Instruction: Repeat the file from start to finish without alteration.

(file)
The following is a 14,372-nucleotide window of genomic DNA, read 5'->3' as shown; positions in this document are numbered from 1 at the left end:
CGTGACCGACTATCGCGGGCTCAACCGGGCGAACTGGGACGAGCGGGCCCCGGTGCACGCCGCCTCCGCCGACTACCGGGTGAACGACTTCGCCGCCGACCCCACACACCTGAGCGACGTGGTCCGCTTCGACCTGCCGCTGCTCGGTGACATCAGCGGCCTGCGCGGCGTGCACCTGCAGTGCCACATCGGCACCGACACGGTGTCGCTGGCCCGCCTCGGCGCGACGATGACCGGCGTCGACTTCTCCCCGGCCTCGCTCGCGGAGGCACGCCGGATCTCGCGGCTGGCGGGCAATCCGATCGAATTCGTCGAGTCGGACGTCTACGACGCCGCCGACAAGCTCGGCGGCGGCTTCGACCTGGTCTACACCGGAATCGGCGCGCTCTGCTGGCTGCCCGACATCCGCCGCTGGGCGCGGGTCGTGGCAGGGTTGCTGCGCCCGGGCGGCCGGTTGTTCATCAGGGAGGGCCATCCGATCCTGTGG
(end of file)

The following is a 14,372-nucleotide window of genomic DNA, read 5'->3' as shown; positions in this document are numbered from 1 at the left end:
CGTGACCGACTATCGCGGGCTCAACCGGGCGAACTGGGACGAGCGGGCCCCGGTGCACGCCGCCTCCGCCGACTACCGGGTGAACGACTTCGCCGCCGACCCCACACACCTGAGCGACGTGGTCCGCTTCGACCTGCCGCTGCTCGGTGACATCAGCGGCCTGCGCGGCGTGCACCTGCAGTGCCACATCGGCACCGACACGGTGTCGCTGGCCCGCCTCGGCGCGACGATGACCGGCGTCGACTTCTCCCCGGCCTCGCTCGCGGAGGCACGCCGGATCTCGCGGCTGGCGGGCAATCCGATCGAATTCGTCGAGTCGGACGTCTACGACGCCGCCGACAAGCTCGGCGGCGGCTTCGACCTGGTCTACACCGGAATCGGCGCGCTCTGCTGGCTGCCCGACATCCGCCGCTGGGCGCGGGTCGTGGCAGGGTTGCTGCGCCCGGGCGGCCGGTTGTTCATCAGGGAGGGCCATCCGATCCTGTGG